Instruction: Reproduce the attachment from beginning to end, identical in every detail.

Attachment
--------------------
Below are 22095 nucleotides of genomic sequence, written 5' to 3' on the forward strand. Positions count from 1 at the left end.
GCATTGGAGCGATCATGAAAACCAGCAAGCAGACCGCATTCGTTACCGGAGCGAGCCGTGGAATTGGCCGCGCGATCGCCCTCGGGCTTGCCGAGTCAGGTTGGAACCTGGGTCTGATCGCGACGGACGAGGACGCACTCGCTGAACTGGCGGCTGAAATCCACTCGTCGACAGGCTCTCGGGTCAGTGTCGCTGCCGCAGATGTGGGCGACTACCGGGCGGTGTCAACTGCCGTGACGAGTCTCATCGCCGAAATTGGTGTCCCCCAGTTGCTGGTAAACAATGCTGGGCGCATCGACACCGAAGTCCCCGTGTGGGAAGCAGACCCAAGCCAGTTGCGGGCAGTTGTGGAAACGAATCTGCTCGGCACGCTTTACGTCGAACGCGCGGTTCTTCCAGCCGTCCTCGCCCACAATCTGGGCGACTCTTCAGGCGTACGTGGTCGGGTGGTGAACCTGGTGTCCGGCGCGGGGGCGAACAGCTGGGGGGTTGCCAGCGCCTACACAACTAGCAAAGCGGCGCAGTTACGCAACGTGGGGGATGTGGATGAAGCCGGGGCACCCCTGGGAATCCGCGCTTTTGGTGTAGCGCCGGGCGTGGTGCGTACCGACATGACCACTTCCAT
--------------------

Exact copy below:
Below are 22095 nucleotides of genomic sequence, written 5' to 3' on the forward strand. Positions count from 1 at the left end.
GCATTGGAGCGATCATGAAAACCAGCAAGCAGACCGCATTCGTTACCGGAGCGAGCCGTGGAATTGGCCGCGCGATCGCCCTCGGGCTTGCCGAGTCAGGTTGGAACCTGGGTCTGATCGCGACGGACGAGGACGCACTCGCTGAACTGGCGGCTGAAATCCACTCGTCGACAGGCTCTCGGGTCAGTGTCGCTGCCGCAGATGTGGGCGACTACCGGGCGGTGTCAACTGCCGTGACGAGTCTCATCGCCGAAATTGGTGTCCCCCAGTTGCTGGTAAACAATGCTGGGCGCATCGACACCGAAGTCCCCGTGTGGGAAGCAGACCCAAGCCAGTTGCGGGCAGTTGTGGAAACGAATCTGCTCGGCACGCTTTACGTCGAACGCGCGGTTCTTCCAGCCGTCCTCGCCCACAATCTGGGCGACTCTTCAGGCGTACGTGGTCGGGTGGTGAACCTGGTGTCCGGCGCGGGGGCGAACAGCTGGGGGGTTGCCAGCGCCTACACAACTAGCAAAGCGGCGCAGTTACGCAACGTGGGGGATGTGGATGAAGCCGGGGCACCCCTGGGAATCCGCGCTTTTGGTGTAGCGCCGGGCGTGGTGCGTACCGACATGACCACTTCCAT